Like the adage goes, trucks keep American business moving. Keeping on top of the data flowing from those trucks is where Timothy Leonard comes in.
In one massive project, Leonard set up the in-cab capabilities of U.S. Xpress’ DriverTech system in a way where data is capture and a data warehouse BI solution integrates operational information figures – more than 900 data elements, such as driver name, truck number, location, route – with near-real-time information coming from sensors monitoring the truck’s engine.
From there, Leonard’s team oversees a dashboard display linked to corporate remote direct control of options such as air conditioner usage, which is monitored at select times or when the driver is off the road. The company makes no b ones about its “big brother” monitoring; U.S. Xpress keeps in contact with drivers on the process, and rewards truckers who meet or exceed fuel and idling reductions.
“I can tell you, within two minutes, where that driver’s located at. I could tell you geofencing capabilities on how long that truck’s been sitting there, how much fuel it’s consuming, whether they have their heater on, their air conditioner on,” Leonard said of the data tools in use. “I can actually control the mechanisms. If the person’s got [air conditioning] set to 52 degrees, we can call the driver up in the cab and ask, ‘Hey, while you’re at this stop for 8 hours, the policy is 68 degrees. We’ll adjust it for you if you don’t adjust it.’”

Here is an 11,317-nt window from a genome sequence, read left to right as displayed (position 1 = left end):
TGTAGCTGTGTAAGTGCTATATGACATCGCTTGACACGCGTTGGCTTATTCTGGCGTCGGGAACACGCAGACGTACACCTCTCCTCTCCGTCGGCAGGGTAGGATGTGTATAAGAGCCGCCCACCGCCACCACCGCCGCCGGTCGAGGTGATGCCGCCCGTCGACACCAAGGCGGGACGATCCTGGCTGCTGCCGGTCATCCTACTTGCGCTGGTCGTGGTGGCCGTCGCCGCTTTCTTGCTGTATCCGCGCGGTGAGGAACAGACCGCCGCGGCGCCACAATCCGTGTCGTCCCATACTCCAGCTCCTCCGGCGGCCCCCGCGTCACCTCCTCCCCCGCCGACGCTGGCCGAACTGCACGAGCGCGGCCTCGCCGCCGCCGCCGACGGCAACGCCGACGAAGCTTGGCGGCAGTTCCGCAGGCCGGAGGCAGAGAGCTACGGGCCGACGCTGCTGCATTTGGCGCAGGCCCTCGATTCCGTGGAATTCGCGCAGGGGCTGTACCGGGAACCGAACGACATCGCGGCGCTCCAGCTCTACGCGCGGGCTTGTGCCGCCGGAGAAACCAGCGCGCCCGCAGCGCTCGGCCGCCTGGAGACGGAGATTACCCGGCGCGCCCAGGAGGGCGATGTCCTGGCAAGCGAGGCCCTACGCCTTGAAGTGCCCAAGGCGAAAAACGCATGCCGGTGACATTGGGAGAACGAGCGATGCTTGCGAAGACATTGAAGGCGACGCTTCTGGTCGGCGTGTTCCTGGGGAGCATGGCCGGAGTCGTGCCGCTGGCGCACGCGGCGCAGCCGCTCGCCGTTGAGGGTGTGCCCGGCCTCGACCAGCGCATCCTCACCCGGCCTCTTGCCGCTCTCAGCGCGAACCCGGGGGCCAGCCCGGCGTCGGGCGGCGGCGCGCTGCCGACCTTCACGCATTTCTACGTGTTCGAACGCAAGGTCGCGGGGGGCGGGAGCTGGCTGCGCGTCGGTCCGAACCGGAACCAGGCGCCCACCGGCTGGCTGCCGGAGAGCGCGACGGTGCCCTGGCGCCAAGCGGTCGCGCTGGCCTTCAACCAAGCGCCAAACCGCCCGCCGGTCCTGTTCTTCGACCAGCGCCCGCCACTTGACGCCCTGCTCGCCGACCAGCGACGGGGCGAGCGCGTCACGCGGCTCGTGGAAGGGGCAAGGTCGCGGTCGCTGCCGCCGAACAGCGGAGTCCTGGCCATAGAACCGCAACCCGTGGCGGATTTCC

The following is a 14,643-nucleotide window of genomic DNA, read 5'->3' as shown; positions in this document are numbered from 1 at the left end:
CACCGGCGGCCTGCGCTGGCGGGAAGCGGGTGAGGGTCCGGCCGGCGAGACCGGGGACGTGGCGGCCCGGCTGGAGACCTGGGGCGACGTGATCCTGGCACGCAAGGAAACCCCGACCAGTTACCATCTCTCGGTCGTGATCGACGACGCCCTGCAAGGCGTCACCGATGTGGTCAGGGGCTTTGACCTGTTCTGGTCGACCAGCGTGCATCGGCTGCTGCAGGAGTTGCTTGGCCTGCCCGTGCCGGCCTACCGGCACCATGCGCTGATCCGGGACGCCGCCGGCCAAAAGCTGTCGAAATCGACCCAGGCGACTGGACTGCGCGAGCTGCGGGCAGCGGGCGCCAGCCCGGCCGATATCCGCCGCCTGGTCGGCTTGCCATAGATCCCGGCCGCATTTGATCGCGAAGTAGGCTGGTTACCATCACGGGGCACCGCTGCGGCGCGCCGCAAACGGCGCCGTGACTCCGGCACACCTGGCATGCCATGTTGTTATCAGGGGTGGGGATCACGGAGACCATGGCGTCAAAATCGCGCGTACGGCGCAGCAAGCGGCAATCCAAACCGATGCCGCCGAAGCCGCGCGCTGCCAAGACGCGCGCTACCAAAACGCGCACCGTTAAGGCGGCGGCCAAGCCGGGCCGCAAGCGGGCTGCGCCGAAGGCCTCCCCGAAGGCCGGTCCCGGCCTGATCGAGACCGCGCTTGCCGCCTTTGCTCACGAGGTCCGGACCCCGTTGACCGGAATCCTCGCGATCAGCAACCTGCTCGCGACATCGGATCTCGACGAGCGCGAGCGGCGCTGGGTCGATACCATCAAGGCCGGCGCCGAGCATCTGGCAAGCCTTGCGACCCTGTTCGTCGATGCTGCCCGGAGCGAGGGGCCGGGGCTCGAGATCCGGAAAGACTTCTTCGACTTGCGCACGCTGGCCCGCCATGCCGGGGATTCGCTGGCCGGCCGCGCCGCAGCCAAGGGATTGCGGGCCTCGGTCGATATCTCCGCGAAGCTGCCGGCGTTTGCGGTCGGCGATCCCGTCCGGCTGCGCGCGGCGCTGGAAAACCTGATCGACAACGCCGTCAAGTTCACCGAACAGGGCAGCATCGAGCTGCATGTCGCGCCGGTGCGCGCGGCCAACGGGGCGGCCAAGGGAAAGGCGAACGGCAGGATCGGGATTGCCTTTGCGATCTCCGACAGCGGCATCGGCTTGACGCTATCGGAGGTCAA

Leonard was selected as one of Information Management’s “25 Top Information Managers of 2011.” For a slide show of all the honorees, click here.
U.S Express’s DriverTech system delivers information on savings initiatives and fuel use fors about 10,000 drivers and almost 30,000 truck trailers traveling across the U.S., Canada and Mexico. The result? Idling has been reduced to about 40 percent of pre-system consumption, equating to about $17 million saved on fuel costs annually from that venture alone.
Two distinct, but quite different work backgrounds have helped Leonard pull off projects like these. As a military intelligence officer in the U.S. Army, Leonard was actively involved in communications and organization of efficient efforts. From there, he went to Dell, where he designed their 1.8 petabyte global data warehouse.
Along with engine data tracking and green initiatives at U.S. Xpress – which are being shared with much of the trucking community of mostly smaller operators, Leonard’s big new push has been into mobile BI. Unlike other industries reliant on transportation, Leonard said the trucking industry had not kept up with advances in the data system capabilities on mobile devices. He worked to get iPads for the trucking fleet managers across the country and, after discussions and training for the C-level, Droids with BI reports into the hands of the executive team. Leonard said the attitude toward connectivity has shifted in all areas of the trucking giant, with a spike in awareness of company information that put an end to decades when data “fell on the floor.”
“We’re a trucking company, we should be mobile,” he says. “When I showed up [at U.S. Xpress] … the owner looked at me and said, ‘You’ve got two years to get me mobile again.’ That’s what we did.”
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